Thai government gets tough over power use

Bangkok (The Nation/ANN) - The Thai government is ramping up energy-saving measures encompassing both government units and private organisations to help avert a possible blackout due to a scheduled disruption in the supply of natural gas from Myanmar.

The moves will be announced today after an emergency meeting at the Energy Ministry, Prime Minister Yingluck Shinawatra said.

The Cabinet yesterday approved in principle a policy encouraging energy-saving measures at state agencies, on business premises and in households, as the halt in natural gas delivery from Myanmar will mean the loss of 1,100 million cubic feet per day (mcfpd) from April 4-12. All government units have been told to keep electricity bills at 10 per cent of total expenditures, or face a cut in other expenditure.

The Energy Ministry has been assigned to monitor the daily use of power, petrol and electricity starting today and continuing into April, when Myanmar's Yadana gas field will be shut down for drilling-rig maintenance.

Energy Minister Pongsak Ruktapongpisal has been assigned to negotiate with Myanmar to try to postpone the maintenance by a few days to coincide with the Songkran festival, when power consumption by the industrial sector usually drops.

PTT senior executive vice president Chakree Buranakanon said the company, as a partner in the Yadana gas field, has negotiated with operator Total several times seeking a postponement of the shutdown. A delay of three or four days would ease the situation, he said, as power consumption usually declines during Songkran.

As a short-term measure, PTT plans to raise gas output from the Gulf of Thailand by 100 mcfpd during the period and to reduce natural gas consumption at its separation plants by another 100 mcfpd. Chakree expected that 350 mcfpd of gas remaining in the pipeline would be sufficient for natural gas-powered vehicles in the west of Thailand.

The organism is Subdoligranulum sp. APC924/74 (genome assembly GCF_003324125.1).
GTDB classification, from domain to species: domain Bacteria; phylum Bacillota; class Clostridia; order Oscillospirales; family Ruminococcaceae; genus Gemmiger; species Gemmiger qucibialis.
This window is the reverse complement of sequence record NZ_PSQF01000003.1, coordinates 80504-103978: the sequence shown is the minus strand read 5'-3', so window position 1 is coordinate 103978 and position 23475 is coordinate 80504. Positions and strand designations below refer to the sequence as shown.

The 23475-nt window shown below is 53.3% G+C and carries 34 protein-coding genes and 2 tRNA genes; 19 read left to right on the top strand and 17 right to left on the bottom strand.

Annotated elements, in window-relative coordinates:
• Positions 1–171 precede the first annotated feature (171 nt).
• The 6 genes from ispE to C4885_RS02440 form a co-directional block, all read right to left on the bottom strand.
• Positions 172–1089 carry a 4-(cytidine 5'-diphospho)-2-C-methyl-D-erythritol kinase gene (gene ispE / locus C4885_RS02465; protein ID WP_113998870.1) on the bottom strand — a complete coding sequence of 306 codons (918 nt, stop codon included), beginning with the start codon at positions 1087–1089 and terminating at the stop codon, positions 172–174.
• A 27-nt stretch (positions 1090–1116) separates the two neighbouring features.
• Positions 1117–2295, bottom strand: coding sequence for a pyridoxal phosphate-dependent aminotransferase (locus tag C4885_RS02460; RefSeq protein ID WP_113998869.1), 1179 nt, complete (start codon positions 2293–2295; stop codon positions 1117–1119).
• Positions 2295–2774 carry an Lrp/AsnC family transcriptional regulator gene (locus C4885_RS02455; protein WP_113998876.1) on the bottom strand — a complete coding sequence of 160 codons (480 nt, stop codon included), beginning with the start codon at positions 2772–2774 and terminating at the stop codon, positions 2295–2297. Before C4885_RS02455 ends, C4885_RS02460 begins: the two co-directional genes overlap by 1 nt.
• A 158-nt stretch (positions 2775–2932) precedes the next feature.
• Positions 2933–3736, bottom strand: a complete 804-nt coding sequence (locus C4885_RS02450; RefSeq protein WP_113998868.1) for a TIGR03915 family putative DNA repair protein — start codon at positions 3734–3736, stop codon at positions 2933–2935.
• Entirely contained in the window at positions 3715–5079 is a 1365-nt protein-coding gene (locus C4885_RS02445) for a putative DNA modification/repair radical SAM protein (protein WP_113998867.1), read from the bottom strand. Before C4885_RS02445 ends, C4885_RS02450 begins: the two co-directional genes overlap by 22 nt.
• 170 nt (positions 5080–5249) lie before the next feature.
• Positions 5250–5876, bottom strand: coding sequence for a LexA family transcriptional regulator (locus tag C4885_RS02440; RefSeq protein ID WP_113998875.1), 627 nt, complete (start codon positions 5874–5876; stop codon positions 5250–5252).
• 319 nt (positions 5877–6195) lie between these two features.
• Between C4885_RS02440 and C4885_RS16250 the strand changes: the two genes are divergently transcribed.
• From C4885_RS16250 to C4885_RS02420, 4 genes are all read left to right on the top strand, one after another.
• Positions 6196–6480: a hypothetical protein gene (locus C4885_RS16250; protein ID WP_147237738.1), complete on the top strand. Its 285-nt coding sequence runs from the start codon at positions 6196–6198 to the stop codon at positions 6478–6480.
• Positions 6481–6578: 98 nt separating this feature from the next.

Electricity Generating Authority of Thailand (Egat) Governor Sutas Patamasiriwat admitted that power "brownouts" - drops in voltage in the power-supply system - were possible in the South and Bangkok during the period, without the high-voltage pressure from power plants in the country's west.

"The disruption will have severe impacts, as the shutdowns usually occur during the cool season. Yet, this time it is happening in the hot season, and it can't be delayed, due to the destabilisation of the drilling rig."

During the shutdown period, six power plants in the west will operate on bunker oil and diesel.

Former energy minister Piyasvasti Amranand said that as diesel and bunker oil are to replace natural gas, the public should not be held solely responsible for the extra generating cost. The gas-field operator should also be held responsible, he said. Piyasvasti suggested all parties cooperate in the energy-saving campaign, particularly shopping complexes, which he said should not set their air-conditioning systems below 27 degrees Celsius.

The general public should also be encouraged not to wear suits and to turn off some lights. For a long-term solution, Thailand should reduce its reliance on natural gas from 70 per cent of its power supply at present, and conduct further studies on nuclear and other alternative sources of power, he said.

During the Cabinet meeting yesterday, Deputy Commerce Minister Natthawut Saikua showed his enthusiasm for the policy when it was raised by offering to take off his jacket and asking other ministers to follow suit. Yingluck stopped them, however, saying such a practice could be implemented after official Cabinet approval was secured.

Three members of the government spokespeople's team wore short-sleeved shirts to set an example, after Cabinet approval was reached. Chief spokesperson Tossaporn Serirak later gave additional details about the policy, saying hospitals and airports would be exempt from the austerity measures.

According to the Energy Ministry, this summer, peak power consumption in Thailand is expected to hit 27,000 megawatts, higher than last year's peak volume of 26,700MW, due to economic expansion.